It is sometimes useful to tell SanitizerCoverage to instrument only a subset of the functions in your target without modifying source files. With -fsanitize-coverage-allowlist=allowlist.txt and -fsanitize-coverage-ignorelist=blocklist.txt, you can specify such a subset through the combination of an allowlist and a blocklist.

SanitizerCoverage will only instrument functions that satisfy two conditions. First, the function should belong to a source file with a path that is both allowlisted and not blocklisted. Second, the function should have a mangled name that is both allowlisted and not blocklisted.

The allowlist and blocklist format is similar to that of the sanitizer blocklist format. The default allowlist will match every source file and every function. The default blocklist will match no source file and no function.

A common use case is to have the allowlist list folders or source files for which you want instrumentation and allow all function names, while the blocklist will opt out some specific files or functions that the allowlist loosely allowed.

Here is an example allowlist:

# Enable instrumentation for a whole folder
src:bar/*
# Enable instrumentation for a specific source file
src:foo/a.cpp
# Enable instrumentation for all functions in those files
fun:*

And an example blocklist:

# Disable instrumentation for a specific source file that the allowlist allowed
src:bar/b.cpp
# Disable instrumentation for a specific function that the allowlist allowed
fun:*myFunc*

The use of * wildcards above is required because function names are matched after mangling. Without the wildcards, one would have to write the whole mangled name.

Be careful that the paths of source files are matched exactly as they are provided on the clang command line. For example, the allowlist above would include file bar/b.cpp if the path was provided exactly like this, but would it would fail to include it with other ways to refer to the same file such as ./bar/b.cpp, or bar\b.cpp on Windows. So, please make sure to always double check that your lists are correctly applied.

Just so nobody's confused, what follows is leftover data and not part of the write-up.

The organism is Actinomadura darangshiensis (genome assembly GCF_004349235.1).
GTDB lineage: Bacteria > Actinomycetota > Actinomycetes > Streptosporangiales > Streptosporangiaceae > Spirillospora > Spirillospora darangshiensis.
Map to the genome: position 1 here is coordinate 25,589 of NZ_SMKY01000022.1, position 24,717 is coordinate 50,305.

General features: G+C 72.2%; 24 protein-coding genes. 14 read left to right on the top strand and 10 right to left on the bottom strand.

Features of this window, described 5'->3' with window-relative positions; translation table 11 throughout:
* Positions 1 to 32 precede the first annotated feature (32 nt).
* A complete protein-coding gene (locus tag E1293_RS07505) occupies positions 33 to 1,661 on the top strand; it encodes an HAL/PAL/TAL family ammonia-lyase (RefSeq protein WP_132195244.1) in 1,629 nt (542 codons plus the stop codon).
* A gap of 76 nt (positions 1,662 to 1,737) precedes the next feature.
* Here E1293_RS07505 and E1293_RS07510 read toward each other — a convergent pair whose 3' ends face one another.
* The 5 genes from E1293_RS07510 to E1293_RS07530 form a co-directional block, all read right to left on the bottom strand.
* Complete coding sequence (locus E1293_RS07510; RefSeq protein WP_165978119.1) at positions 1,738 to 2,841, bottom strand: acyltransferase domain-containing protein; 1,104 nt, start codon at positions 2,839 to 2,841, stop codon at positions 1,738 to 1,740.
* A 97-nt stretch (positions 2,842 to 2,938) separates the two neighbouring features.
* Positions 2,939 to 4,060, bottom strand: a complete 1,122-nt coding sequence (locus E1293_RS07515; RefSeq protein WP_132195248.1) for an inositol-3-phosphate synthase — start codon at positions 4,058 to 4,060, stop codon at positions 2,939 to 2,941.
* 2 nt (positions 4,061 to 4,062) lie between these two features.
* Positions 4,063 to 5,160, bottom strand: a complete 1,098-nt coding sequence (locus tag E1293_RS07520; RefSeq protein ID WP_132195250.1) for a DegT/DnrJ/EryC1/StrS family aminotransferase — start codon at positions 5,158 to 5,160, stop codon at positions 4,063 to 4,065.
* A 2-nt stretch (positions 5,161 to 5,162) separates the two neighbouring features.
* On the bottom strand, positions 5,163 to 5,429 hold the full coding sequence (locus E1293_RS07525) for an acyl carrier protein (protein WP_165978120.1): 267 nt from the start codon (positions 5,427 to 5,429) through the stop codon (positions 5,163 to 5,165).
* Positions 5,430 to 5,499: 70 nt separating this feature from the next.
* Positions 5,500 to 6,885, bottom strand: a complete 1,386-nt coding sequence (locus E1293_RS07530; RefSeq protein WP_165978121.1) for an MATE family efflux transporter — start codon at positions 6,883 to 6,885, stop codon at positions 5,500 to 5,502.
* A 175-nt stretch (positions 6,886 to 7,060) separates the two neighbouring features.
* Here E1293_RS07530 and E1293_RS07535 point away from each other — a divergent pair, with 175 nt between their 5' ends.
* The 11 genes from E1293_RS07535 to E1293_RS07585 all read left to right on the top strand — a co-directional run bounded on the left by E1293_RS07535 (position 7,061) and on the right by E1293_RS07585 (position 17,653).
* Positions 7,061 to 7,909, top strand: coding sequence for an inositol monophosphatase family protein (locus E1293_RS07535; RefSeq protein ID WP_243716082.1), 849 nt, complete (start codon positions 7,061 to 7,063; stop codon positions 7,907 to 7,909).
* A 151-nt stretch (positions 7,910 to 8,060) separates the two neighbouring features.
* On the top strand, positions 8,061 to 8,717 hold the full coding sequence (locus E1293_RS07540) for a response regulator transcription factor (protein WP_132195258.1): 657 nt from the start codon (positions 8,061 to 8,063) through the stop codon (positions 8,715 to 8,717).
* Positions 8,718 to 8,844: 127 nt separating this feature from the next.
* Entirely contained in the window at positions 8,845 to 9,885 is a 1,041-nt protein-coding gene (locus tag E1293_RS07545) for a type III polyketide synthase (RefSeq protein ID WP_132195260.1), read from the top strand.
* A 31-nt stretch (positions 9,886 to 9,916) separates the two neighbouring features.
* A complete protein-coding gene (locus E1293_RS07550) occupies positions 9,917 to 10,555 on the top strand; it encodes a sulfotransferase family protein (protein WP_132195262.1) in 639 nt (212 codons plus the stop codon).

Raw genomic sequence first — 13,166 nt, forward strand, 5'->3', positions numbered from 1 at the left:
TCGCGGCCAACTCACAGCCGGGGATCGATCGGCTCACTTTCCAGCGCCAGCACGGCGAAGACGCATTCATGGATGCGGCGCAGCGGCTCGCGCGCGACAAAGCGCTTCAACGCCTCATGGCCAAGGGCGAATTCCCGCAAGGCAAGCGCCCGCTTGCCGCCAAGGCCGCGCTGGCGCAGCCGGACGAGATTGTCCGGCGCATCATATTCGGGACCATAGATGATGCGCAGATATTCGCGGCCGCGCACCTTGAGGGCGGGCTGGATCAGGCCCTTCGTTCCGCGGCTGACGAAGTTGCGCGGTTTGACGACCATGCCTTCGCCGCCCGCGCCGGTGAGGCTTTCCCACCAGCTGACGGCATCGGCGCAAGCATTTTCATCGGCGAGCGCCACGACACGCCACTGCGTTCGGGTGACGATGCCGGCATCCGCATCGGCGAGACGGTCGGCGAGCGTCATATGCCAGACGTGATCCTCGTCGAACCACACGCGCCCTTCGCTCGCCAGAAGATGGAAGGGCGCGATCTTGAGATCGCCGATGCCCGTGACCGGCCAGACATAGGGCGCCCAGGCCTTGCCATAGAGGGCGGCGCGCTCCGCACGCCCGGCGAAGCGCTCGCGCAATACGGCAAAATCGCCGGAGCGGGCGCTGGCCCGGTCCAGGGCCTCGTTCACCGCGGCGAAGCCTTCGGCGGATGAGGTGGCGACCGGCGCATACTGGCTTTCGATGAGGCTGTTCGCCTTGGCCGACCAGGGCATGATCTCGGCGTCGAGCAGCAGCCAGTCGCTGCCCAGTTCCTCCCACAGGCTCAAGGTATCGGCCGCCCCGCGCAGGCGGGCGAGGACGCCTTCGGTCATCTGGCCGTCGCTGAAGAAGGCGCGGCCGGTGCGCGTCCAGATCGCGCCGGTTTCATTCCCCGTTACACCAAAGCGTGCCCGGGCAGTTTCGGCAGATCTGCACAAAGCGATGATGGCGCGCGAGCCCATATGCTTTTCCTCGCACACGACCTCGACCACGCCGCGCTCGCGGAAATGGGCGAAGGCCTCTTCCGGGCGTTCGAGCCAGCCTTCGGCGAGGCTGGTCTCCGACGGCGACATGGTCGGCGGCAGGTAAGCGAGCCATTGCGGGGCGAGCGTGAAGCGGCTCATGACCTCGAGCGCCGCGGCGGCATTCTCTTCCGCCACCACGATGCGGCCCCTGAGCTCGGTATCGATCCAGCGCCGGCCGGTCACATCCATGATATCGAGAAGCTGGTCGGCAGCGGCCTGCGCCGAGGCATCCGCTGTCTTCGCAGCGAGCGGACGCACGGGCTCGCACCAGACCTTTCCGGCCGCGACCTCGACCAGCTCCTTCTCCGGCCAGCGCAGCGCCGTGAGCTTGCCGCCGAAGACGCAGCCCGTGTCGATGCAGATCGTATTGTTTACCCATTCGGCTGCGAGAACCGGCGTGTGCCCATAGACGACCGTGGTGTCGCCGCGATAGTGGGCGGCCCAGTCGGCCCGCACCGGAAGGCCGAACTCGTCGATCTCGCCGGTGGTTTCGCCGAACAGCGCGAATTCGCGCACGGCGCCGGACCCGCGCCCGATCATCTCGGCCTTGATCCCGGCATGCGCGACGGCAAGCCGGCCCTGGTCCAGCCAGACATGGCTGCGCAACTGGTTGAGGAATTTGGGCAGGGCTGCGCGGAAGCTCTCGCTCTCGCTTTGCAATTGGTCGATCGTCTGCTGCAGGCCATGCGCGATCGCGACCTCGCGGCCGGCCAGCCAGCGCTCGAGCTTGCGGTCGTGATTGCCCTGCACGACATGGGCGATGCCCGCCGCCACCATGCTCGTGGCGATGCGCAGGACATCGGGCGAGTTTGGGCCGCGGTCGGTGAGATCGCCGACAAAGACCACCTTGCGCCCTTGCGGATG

Default implementation

The sanitizer run-time (AddressSanitizer, MemorySanitizer, etc) provide a default implementations of some of the coverage callbacks. You may use this implementation to dump the coverage on disk at the process exit.

Example:

% cat -n cov.cc
     1  #include <stdio.h>
     2  __attribute__((noinline))
     3  void foo() { printf("foo\n"); }
     4
     5  int main(int argc, char **argv) {
     6    if (argc == 2)
     7      foo();
     8    printf("main\n");
     9  }
% clang++ -g cov.cc -fsanitize=address -fsanitize-coverage=trace-pc-guard
% ASAN_OPTIONS=coverage=1 ./a.out; wc -c *.sancov
main
SanitizerCoverage: ./a.out.7312.sancov 2 PCs written
24 a.out.7312.sancov
% ASAN_OPTIONS=coverage=1 ./a.out foo ; wc -c *.sancov
foo
main
SanitizerCoverage: ./a.out.7316.sancov 3 PCs written
24 a.out.7312.sancov
32 a.out.7316.sancov

Every time you run an executable instrumented with SanitizerCoverage one *.sancov file is created during the process shutdown. If the executable is dynamically linked against instrumented DSOs, one *.sancov file will be also created for every DSO.

Sancov data format

The format of *.sancov files is very simple: the first 8 bytes is the magic, one of 0xC0BFFFFFFFFFFF64 and 0xC0BFFFFFFFFFFF32. The last byte of the magic defines the size of the following offsets. The rest of the data is the offsets in the corresponding binary/DSO that were executed during the run.

Sancov Tool

An simple sancov tool is provided to process coverage files. The tool is part of LLVM project and is currently supported only on Linux. It can handle symbolization tasks autonomously without any extra support from the environment. You need to pass .sancov files (named <module_name>.<pid>.sancov and paths to all corresponding binary elf files. Sancov matches these files using module names and binaries file names.

USAGE: sancov [options] <action> (<binary file>|<.sancov file>)...

Action (required)
  -print                    - Print coverage addresses
  -covered-functions        - Print all covered functions.
  -not-covered-functions    - Print all not covered functions.
  -symbolize                - Symbolizes the report.

Options
  -blocklist=<string>         - Blocklist file (sanitizer blocklist format).
  -demangle                   - Print demangled function name.
  -strip_path_prefix=<string> - Strip this prefix from file paths in reports

Coverage Reports

Experimental

.sancov files do not contain enough information to generate a source-level coverage report. The missing information is contained in debug info of the binary. Thus the .sancov has to be symbolized to produce a .symcov file first:

sancov -symbolize my_program.123.sancov my_program > my_program.123.symcov

The .symcov file can be browsed overlaid over the source code by running tools/sancov/coverage-report-server.py script that will start an HTTP server.

Output directory

By default, .sancov files are created in the current working directory. This can be changed with ASAN_OPTIONS=coverage_dir=/path:

% ASAN_OPTIONS="coverage=1:coverage_dir=/tmp/cov" ./a.out foo
% ls -l /tmp/cov/*sancov
-rw-r----- 1 kcc eng 4 Nov 27 12:21 a.out.22673.sancov
-rw-r----- 1 kcc eng 8 Nov 27 12:21 a.out.22679.sancov